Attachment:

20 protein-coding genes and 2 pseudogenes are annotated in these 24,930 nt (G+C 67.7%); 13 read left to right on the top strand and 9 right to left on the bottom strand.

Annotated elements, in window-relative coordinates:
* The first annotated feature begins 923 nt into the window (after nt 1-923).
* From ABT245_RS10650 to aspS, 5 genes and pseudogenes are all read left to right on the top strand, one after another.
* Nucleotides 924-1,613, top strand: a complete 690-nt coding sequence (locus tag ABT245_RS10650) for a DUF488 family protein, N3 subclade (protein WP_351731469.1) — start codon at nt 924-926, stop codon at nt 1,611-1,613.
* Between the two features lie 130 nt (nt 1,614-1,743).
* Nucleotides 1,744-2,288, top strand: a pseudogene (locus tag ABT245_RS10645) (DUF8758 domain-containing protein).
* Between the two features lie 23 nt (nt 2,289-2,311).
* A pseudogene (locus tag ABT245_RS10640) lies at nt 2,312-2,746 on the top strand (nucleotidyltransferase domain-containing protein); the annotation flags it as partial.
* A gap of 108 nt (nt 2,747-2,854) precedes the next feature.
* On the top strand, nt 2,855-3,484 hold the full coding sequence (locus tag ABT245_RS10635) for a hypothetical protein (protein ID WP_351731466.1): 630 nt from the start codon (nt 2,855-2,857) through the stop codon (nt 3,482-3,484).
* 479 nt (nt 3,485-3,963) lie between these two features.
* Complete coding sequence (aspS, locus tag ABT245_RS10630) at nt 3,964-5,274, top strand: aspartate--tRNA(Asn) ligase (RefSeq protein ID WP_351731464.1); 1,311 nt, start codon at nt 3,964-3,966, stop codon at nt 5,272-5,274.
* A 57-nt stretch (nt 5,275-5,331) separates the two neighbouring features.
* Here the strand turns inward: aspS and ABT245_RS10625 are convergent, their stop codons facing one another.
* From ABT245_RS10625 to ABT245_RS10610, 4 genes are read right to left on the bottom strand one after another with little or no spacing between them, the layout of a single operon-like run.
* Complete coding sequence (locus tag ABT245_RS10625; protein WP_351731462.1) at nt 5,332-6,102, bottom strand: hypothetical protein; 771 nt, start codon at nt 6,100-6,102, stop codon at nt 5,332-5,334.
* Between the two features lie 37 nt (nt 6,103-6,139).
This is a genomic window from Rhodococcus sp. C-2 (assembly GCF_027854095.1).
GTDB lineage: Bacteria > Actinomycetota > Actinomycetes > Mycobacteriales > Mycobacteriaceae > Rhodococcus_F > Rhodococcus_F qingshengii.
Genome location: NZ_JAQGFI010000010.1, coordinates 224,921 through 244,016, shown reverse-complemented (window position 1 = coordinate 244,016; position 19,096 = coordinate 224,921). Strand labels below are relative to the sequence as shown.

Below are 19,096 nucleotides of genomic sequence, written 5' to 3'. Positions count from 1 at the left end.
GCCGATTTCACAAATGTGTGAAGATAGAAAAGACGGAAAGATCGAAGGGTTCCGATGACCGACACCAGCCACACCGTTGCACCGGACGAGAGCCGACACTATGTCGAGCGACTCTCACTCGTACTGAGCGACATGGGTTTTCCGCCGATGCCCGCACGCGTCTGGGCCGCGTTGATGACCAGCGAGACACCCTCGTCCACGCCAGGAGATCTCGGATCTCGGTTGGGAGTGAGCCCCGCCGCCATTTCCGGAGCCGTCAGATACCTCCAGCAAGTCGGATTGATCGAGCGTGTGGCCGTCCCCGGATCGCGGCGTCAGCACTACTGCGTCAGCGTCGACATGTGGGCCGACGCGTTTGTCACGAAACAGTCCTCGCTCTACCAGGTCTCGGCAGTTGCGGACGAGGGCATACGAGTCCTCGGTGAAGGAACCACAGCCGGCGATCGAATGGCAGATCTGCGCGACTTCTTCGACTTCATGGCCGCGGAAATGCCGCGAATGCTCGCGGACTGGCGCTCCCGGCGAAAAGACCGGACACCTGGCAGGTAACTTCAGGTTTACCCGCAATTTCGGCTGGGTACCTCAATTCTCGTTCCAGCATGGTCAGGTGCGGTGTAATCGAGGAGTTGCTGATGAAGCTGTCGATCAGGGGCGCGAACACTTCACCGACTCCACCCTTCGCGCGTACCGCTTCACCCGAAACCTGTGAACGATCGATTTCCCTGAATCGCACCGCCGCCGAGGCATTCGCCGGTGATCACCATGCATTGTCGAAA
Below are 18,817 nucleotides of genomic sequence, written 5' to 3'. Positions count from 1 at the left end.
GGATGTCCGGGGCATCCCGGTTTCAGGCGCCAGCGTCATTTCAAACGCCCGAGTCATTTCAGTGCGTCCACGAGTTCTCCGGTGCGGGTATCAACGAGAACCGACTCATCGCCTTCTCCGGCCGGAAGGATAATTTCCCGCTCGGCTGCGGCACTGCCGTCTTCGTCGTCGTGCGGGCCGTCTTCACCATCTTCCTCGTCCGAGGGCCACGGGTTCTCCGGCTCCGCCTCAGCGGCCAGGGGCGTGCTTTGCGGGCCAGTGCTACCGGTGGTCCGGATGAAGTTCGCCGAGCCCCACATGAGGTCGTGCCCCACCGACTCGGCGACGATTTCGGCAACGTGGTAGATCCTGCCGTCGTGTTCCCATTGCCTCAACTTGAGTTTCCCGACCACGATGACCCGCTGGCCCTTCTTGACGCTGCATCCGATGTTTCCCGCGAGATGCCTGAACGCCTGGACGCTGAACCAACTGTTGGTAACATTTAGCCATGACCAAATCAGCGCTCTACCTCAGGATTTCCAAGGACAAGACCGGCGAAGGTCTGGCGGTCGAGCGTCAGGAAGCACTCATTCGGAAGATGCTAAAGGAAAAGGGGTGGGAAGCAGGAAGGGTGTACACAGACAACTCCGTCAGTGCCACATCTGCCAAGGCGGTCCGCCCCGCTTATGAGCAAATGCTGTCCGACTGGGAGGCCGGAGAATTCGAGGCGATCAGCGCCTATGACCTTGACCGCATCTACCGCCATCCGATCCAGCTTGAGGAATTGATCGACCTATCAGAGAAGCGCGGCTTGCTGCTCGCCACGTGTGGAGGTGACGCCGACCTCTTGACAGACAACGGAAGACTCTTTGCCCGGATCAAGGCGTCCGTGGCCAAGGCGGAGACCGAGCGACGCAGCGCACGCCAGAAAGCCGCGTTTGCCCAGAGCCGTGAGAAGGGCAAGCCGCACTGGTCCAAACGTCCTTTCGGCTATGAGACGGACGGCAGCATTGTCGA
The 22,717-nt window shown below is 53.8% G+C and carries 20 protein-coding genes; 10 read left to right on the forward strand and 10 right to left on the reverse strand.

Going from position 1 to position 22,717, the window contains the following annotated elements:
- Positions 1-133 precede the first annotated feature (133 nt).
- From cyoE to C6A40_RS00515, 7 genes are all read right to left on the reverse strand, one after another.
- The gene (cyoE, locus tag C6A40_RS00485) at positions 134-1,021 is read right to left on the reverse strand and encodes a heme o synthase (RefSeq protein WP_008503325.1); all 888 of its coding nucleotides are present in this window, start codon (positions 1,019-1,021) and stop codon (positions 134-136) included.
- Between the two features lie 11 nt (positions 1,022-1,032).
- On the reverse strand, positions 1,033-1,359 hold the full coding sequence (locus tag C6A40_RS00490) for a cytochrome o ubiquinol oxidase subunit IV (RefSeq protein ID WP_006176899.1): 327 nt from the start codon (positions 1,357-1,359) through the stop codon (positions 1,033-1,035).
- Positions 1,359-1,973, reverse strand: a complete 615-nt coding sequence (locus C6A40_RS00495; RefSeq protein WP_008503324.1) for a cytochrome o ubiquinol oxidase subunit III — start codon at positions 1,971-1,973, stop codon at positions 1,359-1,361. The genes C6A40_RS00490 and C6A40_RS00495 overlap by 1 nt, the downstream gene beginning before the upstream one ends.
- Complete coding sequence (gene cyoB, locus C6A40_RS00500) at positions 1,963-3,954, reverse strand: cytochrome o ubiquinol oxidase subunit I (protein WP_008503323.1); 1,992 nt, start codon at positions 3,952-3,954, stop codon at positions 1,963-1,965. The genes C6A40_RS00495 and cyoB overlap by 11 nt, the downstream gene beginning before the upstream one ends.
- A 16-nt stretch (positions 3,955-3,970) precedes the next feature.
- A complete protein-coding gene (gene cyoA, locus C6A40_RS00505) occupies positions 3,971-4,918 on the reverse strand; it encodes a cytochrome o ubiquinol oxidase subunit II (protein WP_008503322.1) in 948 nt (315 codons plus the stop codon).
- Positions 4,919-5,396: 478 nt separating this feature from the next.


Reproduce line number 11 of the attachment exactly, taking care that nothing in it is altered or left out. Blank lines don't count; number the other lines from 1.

* On the top strand, nt 2,855-3,484 hold the full coding sequence (locus tag ABT245_RS10635) for a hypothetical protein (protein ID WP_351731466.1): 630 nt from the start codon (nt 2,855-2,857) through the stop codon (nt 3,482-3,484).